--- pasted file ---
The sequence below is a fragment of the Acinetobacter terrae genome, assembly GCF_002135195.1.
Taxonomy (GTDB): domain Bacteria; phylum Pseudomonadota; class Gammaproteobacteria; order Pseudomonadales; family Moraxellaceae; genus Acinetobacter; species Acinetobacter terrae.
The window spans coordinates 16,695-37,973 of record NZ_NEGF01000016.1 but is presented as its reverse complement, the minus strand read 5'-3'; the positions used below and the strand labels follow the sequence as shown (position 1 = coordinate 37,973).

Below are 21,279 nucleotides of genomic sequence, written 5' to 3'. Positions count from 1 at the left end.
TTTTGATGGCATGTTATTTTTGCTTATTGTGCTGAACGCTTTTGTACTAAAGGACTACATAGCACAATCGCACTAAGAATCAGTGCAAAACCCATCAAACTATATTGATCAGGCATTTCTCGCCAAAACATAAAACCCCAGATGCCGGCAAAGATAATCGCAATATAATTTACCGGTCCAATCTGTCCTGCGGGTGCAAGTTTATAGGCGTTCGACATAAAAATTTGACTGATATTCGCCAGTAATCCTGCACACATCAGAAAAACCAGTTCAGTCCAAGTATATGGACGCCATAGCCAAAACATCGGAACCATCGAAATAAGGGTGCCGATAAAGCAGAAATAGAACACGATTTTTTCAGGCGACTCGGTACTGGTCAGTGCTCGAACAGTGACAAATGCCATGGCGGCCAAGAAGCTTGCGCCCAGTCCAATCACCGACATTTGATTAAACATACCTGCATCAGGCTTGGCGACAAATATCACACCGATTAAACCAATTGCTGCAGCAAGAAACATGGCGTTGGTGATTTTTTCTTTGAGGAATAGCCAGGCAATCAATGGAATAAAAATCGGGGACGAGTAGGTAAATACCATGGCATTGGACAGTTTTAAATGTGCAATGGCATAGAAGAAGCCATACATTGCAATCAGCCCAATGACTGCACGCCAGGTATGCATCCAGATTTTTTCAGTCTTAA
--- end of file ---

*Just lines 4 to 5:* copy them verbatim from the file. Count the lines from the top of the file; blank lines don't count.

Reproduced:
Below are 21,279 nucleotides of genomic sequence, written 5' to 3'. Positions count from 1 at the left end.
TTTTGATGGCATGTTATTTTTGCTTATTGTGCTGAACGCTTTTGTACTAAAGGACTACATAGCACAATCGCACTAAGAATCAGTGCAAAACCCATCAAACTATATTGATCAGGCATTTCTCGCCAAAACATAAAACCCCAGATGCCGGCAAAGATAATCGCAATATAATTTACCGGTCCAATCTGTCCTGCGGGTGCAAGTTTATAGGCGTTCGACATAAAAATTTGACTGATATTCGCCAGTAATCCTGCACACATCAGAAAAACCAGTTCAGTCCAAGTATATGGACGCCATAGCCAAAACATCGGAACCATCGAAATAAGGGTGCCGATAAAGCAGAAATAGAACACGATTTTTTCAGGCGACTCGGTACTGGTCAGTGCTCGAACAGTGACAAATGCCATGGCGGCCAAGAAGCTTGCGCCCAGTCCAATCACCGACATTTGATTAAACATACCTGCATCAGGCTTGGCGACAAATATCACACCGATTAAACCAATTGCTGCAGCAAGAAACATGGCGTTGGTGATTTTTTCTTTGAGGAATAGCCAGGCAATCAATGGAATAAAAATCGGGGACGAGTAGGTAAATACCATGGCATTGGACAGTTTTAAATGTGCAATGGCATAGAAGAAGCCATACATTGCAATCAGCCCAATGACTGCACGCCAGGTATGCATCCAGATTTTTTCAGTCTTAA